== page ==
From the inbox #1308

“I have a friend/ex that I still hookup with from time to time. When we dated it was just assumed that I was straight. I had an idea that I might be ace before dating him, but then we had sex and I guessed that maybe I really was just straight. In the time that we’ve been broken up and hooking up I’ve come to more strongly identify as ace (uncertain on gray or demi, but defo ace) and sex-favorable/neutral. I’m not out, but I kinda wanna come out to him so he can understand. And for some reason I feel like I should since he is a partner of sorts. Should I come out or just continue as is? I honestly don’t think it would change anything, he’s pretty allo and he’d probably still just be glad we could have sex lol I was a virgin when we started dating and he handled that pretty well when I told him. Just anxious in gen on whether he will believe me because I’ve been pretty open with him in doing and about sexy fun time things. I know action doesn’t equal attraction, but I dunno if he does. I have no problem dropping him if he doesn’t tho! Still, I dunno whether to come out or not.”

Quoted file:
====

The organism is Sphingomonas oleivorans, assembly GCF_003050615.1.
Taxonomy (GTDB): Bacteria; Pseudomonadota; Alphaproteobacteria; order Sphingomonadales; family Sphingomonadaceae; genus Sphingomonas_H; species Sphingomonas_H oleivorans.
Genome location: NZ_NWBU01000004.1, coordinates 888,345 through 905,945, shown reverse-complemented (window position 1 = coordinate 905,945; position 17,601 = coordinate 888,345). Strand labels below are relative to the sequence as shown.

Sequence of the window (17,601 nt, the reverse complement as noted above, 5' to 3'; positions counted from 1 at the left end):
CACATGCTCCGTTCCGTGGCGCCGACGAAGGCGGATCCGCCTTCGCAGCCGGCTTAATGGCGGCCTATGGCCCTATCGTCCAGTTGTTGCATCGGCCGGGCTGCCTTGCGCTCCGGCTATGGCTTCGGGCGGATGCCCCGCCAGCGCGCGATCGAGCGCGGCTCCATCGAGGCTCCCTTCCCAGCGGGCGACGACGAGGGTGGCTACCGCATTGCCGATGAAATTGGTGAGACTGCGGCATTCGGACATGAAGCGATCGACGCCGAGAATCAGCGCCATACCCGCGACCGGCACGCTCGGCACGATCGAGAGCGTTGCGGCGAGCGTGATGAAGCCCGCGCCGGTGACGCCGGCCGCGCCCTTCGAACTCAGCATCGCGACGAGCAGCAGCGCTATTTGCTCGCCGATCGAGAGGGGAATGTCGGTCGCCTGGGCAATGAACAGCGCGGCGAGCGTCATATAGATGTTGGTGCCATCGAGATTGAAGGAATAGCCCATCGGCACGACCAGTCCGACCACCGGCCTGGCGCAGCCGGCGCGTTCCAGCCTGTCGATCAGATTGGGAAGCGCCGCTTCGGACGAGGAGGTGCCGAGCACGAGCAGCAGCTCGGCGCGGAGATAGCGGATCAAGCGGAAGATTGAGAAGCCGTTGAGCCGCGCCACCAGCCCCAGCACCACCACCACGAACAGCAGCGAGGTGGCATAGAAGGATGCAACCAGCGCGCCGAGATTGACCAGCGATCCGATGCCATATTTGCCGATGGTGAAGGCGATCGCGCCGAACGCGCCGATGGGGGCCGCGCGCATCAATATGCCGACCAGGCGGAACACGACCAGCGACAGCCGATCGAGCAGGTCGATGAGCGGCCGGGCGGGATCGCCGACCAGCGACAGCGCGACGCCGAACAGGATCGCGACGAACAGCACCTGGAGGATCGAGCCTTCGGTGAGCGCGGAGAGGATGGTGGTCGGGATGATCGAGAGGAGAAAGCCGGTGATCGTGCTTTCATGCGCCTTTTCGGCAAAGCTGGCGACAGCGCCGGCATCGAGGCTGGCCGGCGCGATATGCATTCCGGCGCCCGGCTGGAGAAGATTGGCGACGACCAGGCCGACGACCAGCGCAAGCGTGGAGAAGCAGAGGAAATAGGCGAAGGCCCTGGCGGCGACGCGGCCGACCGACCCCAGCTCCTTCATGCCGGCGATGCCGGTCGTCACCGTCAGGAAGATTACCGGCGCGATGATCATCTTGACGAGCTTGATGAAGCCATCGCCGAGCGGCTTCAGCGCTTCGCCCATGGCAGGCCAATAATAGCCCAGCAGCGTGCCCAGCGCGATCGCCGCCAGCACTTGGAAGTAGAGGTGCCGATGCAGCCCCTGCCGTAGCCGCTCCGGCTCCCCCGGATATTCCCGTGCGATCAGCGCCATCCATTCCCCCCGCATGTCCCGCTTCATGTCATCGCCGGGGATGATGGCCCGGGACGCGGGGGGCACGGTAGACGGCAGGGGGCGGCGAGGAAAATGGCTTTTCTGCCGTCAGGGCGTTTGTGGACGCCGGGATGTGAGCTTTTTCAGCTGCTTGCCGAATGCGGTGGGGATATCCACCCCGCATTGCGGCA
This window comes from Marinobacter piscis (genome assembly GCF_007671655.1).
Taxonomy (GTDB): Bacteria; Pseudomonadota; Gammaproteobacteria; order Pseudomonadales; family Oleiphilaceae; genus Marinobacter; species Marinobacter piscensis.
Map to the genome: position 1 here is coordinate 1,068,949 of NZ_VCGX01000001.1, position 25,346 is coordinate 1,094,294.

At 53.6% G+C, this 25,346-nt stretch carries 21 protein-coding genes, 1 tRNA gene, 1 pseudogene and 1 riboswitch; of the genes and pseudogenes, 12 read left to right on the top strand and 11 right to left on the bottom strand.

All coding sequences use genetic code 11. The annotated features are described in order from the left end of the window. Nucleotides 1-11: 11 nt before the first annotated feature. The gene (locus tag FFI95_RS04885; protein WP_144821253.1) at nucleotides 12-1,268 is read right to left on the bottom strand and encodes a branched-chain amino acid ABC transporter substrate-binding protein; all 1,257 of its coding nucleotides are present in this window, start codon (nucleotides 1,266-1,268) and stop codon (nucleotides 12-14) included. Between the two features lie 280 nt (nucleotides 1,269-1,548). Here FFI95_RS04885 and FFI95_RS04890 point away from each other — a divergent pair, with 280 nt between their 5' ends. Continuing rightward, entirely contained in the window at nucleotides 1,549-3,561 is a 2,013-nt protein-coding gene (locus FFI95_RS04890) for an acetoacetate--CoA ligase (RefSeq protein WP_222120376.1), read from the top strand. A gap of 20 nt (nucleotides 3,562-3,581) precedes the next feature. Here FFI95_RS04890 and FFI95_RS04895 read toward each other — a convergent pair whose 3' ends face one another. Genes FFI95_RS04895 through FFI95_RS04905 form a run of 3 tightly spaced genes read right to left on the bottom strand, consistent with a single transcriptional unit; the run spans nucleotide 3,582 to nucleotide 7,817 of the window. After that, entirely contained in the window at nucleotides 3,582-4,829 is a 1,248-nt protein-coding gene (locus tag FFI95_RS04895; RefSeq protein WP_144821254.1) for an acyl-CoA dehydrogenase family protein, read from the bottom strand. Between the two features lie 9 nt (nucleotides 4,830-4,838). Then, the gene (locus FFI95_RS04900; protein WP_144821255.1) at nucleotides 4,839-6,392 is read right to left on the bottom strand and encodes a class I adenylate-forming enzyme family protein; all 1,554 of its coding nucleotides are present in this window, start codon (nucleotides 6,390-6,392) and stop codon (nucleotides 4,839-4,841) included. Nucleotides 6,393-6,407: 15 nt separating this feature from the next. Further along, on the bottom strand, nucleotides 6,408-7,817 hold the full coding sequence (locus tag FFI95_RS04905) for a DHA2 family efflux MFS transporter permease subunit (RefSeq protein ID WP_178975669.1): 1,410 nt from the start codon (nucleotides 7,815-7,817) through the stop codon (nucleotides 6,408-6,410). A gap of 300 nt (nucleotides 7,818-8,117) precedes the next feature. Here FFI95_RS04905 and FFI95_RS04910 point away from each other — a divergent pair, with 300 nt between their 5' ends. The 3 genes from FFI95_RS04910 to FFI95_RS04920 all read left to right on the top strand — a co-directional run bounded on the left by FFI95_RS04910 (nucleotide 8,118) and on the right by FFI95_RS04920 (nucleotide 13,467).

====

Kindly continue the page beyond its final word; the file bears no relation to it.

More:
Here are the replies

From the inbox #1256

“So I’ve been following this page for awhile and it’s really helped me figure some things out. I haven’t posted anything here at all because I haven’t told my family or friends about being ace. But I think I want to change that.
Long story short, I just came out to the first person ever as gray-asexual. He was very understanding and respectful. We’re coworkers, and I feel this experience has actually strengthened our friendship.
But now I feel like I should come out to at least some friends and/or family, at the very least my twin sister as she’s the most important person on the planet to me.